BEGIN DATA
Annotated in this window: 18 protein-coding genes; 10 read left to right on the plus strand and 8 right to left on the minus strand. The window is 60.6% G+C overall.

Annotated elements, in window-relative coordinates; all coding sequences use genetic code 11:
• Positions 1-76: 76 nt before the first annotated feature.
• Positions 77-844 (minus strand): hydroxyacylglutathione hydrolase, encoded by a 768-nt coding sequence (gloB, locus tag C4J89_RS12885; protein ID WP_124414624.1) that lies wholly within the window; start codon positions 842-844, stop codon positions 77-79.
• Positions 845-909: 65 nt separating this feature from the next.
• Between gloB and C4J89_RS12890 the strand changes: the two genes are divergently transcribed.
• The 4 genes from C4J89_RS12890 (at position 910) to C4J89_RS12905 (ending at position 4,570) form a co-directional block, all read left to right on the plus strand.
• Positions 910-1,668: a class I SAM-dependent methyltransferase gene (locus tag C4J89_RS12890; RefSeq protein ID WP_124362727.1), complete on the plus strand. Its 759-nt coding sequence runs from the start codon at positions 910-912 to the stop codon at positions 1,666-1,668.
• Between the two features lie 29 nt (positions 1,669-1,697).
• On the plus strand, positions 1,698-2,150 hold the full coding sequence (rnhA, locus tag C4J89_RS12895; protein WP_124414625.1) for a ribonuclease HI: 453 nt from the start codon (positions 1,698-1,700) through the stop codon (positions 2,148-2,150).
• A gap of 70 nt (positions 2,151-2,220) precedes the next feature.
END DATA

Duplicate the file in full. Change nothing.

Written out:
Annotated in this window: 18 protein-coding genes; 10 read left to right on the plus strand and 8 right to left on the minus strand. The window is 60.6% G+C overall.

Annotated elements, in window-relative coordinates; all coding sequences use genetic code 11:
• Positions 1-76: 76 nt before the first annotated feature.
• Positions 77-844 (minus strand): hydroxyacylglutathione hydrolase, encoded by a 768-nt coding sequence (gloB, locus tag C4J89_RS12885; protein ID WP_124414624.1) that lies wholly within the window; start codon positions 842-844, stop codon positions 77-79.
• Positions 845-909: 65 nt separating this feature from the next.
• Between gloB and C4J89_RS12890 the strand changes: the two genes are divergently transcribed.
• The 4 genes from C4J89_RS12890 (at position 910) to C4J89_RS12905 (ending at position 4,570) form a co-directional block, all read left to right on the plus strand.
• Positions 910-1,668: a class I SAM-dependent methyltransferase gene (locus tag C4J89_RS12890; RefSeq protein ID WP_124362727.1), complete on the plus strand. Its 759-nt coding sequence runs from the start codon at positions 910-912 to the stop codon at positions 1,666-1,668.
• Between the two features lie 29 nt (positions 1,669-1,697).
• On the plus strand, positions 1,698-2,150 hold the full coding sequence (rnhA, locus tag C4J89_RS12895; protein WP_124414625.1) for a ribonuclease HI: 453 nt from the start codon (positions 1,698-1,700) through the stop codon (positions 2,148-2,150).
• A gap of 70 nt (positions 2,151-2,220) precedes the next feature.